Pathways to CISSP

By : Daniel Boeppler July 15, 2020

CISSP

The certified information systems security professional (CISSP) credential is recognized across the globe that equips learners with the expertise needed to protect companies from ever-increasing cyberattacks.

It can sometimes be time-consuming and frustrating to navigate this certification if you don’t have a comprehensive glean of information about what you need to have. 

Earning the CISSP certification represents your ability to build, implement, and manage a cybersecurity program with maximum efficacy. 

Although there is a significant disparity in the shortage of security professionals across the globe, the US and Canada reported a deficit of close to 500,000 – a figure that’s expected to hit at least 4 million by 2021. More than 10,000 positions that require CISSP training are posted on online job sites, which points to the need for skilled CISSP professionals.

In this piece, we’ve highlighted the four distinct phases you need to pass to earn a CISSP certification.

Meet the experience requirements 

Before registering for the CISSP exam, you need to demonstrate a minimum of 5 years of full-time paid professional experience in at least two of the eight Common Body of Knowledge (CBK) security domains. 

You can’t fulfill this work requirement by having the “information security” title listed as part of your job responsibilities – you need to have hands-on work experience and prove that you have specific knowledge in information security.

As a professional course, fulfilling this requirement requires a tailored resume that explicitly states the job position and role you performed. Taking a close look at the domains, you’ll have to explain whether your role was administrative, managerial, or security design.

Pass the (ISC)² examination

The minimum score threshold for you to pass the exam is 700 out of 1000 points.

It consists of 250 multiple choice questions that carries 1000 points, and you need to complete the paper in six hours. 

One of the ideal approaches to pass the exam would to attend an online CISSP program that breaks down the course and supplements a couple of other resources to equip you with tailored approached to reach your academic goals.

Since the points are unequally distributed among the 250 questions, getting ready for the exam by reviewing appropriate topics and relevant domains as well as attending training and self-study aids would be incredibly beneficial.

Obtain an endorsement 

Once you complete the exam, you need to have an active endorsement from an (ISC)² holder to give a testimonial about your industry experience.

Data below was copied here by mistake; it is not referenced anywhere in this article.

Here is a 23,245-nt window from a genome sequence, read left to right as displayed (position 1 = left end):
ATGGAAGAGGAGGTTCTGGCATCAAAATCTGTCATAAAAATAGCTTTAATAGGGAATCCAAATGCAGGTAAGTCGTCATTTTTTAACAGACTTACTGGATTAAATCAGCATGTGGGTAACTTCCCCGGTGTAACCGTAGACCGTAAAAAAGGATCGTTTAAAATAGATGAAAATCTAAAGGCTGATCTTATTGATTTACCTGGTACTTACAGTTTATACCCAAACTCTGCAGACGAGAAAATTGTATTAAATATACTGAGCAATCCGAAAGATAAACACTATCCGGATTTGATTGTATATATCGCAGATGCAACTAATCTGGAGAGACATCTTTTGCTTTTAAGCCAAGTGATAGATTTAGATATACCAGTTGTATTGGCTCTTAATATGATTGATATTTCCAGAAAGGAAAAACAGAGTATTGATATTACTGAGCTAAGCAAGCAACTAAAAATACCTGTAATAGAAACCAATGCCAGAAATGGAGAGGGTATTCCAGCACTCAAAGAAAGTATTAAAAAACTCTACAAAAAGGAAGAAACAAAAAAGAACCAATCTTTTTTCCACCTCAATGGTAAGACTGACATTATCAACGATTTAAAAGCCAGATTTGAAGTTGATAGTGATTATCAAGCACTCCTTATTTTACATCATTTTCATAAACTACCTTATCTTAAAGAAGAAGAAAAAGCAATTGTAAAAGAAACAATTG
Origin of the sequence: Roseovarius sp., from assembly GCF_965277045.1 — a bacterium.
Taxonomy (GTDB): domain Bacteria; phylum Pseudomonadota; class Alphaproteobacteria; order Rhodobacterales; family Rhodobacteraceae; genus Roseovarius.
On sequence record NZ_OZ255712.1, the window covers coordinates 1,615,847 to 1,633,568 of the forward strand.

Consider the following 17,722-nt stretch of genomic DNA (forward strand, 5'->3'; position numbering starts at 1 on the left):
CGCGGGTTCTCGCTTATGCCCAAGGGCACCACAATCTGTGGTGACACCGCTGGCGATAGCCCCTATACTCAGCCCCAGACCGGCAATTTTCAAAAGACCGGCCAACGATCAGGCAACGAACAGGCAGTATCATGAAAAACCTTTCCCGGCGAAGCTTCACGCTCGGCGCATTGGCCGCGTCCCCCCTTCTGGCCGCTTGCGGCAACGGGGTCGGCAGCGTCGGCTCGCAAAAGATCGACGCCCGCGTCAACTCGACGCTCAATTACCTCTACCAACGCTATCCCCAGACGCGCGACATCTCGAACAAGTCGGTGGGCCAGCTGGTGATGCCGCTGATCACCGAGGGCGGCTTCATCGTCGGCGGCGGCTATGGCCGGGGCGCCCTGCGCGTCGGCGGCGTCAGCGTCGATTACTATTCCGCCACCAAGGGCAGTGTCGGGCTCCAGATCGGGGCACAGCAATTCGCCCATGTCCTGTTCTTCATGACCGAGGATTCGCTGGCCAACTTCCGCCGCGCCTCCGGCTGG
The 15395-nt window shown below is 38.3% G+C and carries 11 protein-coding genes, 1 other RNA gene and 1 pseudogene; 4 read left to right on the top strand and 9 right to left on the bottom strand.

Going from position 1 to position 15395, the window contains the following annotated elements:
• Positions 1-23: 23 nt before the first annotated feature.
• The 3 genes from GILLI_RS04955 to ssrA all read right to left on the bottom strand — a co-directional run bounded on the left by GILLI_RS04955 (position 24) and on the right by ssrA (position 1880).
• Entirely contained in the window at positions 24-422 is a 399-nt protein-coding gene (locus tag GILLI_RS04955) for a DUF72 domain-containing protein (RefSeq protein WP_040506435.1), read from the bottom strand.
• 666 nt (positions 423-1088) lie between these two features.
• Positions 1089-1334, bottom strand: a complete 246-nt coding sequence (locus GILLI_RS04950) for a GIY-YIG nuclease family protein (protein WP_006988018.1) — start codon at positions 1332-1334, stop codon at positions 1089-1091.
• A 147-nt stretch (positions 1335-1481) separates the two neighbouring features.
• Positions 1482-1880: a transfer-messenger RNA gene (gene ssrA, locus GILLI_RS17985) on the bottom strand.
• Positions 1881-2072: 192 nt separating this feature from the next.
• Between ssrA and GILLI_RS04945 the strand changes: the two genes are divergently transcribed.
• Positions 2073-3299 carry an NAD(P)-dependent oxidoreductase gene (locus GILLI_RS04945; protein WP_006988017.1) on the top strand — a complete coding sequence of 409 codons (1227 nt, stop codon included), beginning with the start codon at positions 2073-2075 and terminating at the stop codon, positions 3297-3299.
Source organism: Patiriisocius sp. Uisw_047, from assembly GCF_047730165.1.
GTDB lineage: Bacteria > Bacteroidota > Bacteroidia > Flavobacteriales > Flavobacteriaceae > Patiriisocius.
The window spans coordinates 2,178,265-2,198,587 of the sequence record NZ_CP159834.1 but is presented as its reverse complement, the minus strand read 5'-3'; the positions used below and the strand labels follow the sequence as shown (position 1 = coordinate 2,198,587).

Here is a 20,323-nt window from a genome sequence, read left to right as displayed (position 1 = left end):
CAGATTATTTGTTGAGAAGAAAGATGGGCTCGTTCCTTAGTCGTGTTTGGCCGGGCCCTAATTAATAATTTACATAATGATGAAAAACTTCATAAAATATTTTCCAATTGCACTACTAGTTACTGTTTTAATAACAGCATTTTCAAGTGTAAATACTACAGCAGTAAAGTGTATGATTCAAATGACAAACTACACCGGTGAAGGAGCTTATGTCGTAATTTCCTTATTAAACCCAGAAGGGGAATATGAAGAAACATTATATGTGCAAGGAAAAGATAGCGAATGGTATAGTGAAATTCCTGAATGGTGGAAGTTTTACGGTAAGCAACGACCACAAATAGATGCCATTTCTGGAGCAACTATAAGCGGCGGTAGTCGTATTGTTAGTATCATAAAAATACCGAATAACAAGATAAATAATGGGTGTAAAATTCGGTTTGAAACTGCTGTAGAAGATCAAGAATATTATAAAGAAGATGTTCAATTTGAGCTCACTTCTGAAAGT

It starts with subscribing to the (ISC)² code of ethics and filling an endorsement form that has to be signed by an active credential holder who would validate your working experience. Among the requirements for agreeing to the code of ethics, you’ll agree to preserve the necessary public trust, confidence, protect society, and maintain the infrastructure.

Besides, acting honourably, with honesty as you provide cutting-edge services to advance and protect the profession, would be imperative.

A CISSP certification is an incredibly priceless certification in the industry, which is probably the top reason you should submit the completed form within nine months of passing the exam.

Once an accredited professional approves your application, you can proceed to the next level.

Getting ready for an audit

It’s imperative that you accurately demonstrate your skills and qualifications in your CISSP application.

(ISC)² randomly selects certified professionals for auditing, and presenting any falsified information would lead to the revocation of your CISSP title.

One of the critical principles of the (ISC)² ethics is honesty and professionalism, which you must demonstrate in your application by presenting an accurate overview of your skills.

Expiry and Renewal information

The CISSP certification lasts for three years before expiry.

Within each three-year interval, you should take at least 120 continuing professional education credits to boost your skillset on this profession.

These credits are divided into two major categories: Type A that should constitute at least 80 credits, and Type B that would constitute the remaining 40 points.

Type A essentially includes information directly related to the security profession, while Type B entails other professional skills that supplement your CISSP training.

Since pursuing a CISSP certification involves scaling the heights of cybersecurity beyond the horizons, proving that you have relevant knowledge requires the continuous addition of CPE credits to your profile.

Conclusion

With a track record of more than 25 years, the CISSP certification is a true demonstration that you are top at the cybersecurity game in terms of experience and knowledge.

 There are more than 130,000 CISSP professionals across 170 countries globally, and the demand for professionals with CISSP training is continually sky-rocketing.

Several workforce studies have revealed that there is no better time than now to maximize your CISSP career and benefit from the enormous perks. From comprehending all aspects of the cybersecurity sphere to demonstrating years of hands-on experience, you’ll undoubtedly stand out among the top professionals. 

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